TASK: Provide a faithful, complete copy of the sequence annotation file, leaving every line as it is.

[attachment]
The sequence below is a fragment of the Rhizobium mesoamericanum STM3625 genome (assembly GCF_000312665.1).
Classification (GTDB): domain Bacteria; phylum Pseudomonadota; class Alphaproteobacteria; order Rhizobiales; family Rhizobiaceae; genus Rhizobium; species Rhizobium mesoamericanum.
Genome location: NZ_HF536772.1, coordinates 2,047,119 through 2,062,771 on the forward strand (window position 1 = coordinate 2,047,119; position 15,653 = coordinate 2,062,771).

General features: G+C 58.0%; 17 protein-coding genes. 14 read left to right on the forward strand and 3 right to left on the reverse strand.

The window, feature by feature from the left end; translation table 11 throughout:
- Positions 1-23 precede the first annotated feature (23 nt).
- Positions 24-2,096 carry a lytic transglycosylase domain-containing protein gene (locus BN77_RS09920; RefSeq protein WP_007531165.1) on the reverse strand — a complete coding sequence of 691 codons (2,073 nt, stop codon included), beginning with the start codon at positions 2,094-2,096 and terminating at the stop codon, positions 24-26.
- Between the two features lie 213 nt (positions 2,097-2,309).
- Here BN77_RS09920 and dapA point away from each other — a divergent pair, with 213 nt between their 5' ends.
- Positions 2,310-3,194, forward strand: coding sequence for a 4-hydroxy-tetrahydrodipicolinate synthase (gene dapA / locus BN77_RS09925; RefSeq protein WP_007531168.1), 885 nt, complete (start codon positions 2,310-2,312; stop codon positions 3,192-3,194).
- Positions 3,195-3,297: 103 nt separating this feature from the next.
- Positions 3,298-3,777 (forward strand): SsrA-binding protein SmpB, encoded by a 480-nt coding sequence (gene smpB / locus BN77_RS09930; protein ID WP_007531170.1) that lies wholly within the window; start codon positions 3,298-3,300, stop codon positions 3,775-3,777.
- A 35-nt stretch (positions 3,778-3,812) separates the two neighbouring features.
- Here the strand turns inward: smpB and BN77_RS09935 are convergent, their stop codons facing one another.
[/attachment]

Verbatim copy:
The sequence below is a fragment of the Rhizobium mesoamericanum STM3625 genome (assembly GCF_000312665.1).
Classification (GTDB): domain Bacteria; phylum Pseudomonadota; class Alphaproteobacteria; order Rhizobiales; family Rhizobiaceae; genus Rhizobium; species Rhizobium mesoamericanum.
Genome location: NZ_HF536772.1, coordinates 2,047,119 through 2,062,771 on the forward strand (window position 1 = coordinate 2,047,119; position 15,653 = coordinate 2,062,771).

General features: G+C 58.0%; 17 protein-coding genes. 14 read left to right on the forward strand and 3 right to left on the reverse strand.

The window, feature by feature from the left end; translation table 11 throughout:
- Positions 1-23 precede the first annotated feature (23 nt).
- Positions 24-2,096 carry a lytic transglycosylase domain-containing protein gene (locus BN77_RS09920; RefSeq protein WP_007531165.1) on the reverse strand — a complete coding sequence of 691 codons (2,073 nt, stop codon included), beginning with the start codon at positions 2,094-2,096 and terminating at the stop codon, positions 24-26.
- Between the two features lie 213 nt (positions 2,097-2,309).
- Here BN77_RS09920 and dapA point away from each other — a divergent pair, with 213 nt between their 5' ends.
- Positions 2,310-3,194, forward strand: coding sequence for a 4-hydroxy-tetrahydrodipicolinate synthase (gene dapA / locus BN77_RS09925; RefSeq protein WP_007531168.1), 885 nt, complete (start codon positions 2,310-2,312; stop codon positions 3,192-3,194).
- Positions 3,195-3,297: 103 nt separating this feature from the next.
- Positions 3,298-3,777 (forward strand): SsrA-binding protein SmpB, encoded by a 480-nt coding sequence (gene smpB / locus BN77_RS09930; protein ID WP_007531170.1) that lies wholly within the window; start codon positions 3,298-3,300, stop codon positions 3,775-3,777.
- A 35-nt stretch (positions 3,778-3,812) separates the two neighbouring features.
- Here the strand turns inward: smpB and BN77_RS09935 are convergent, their stop codons facing one another.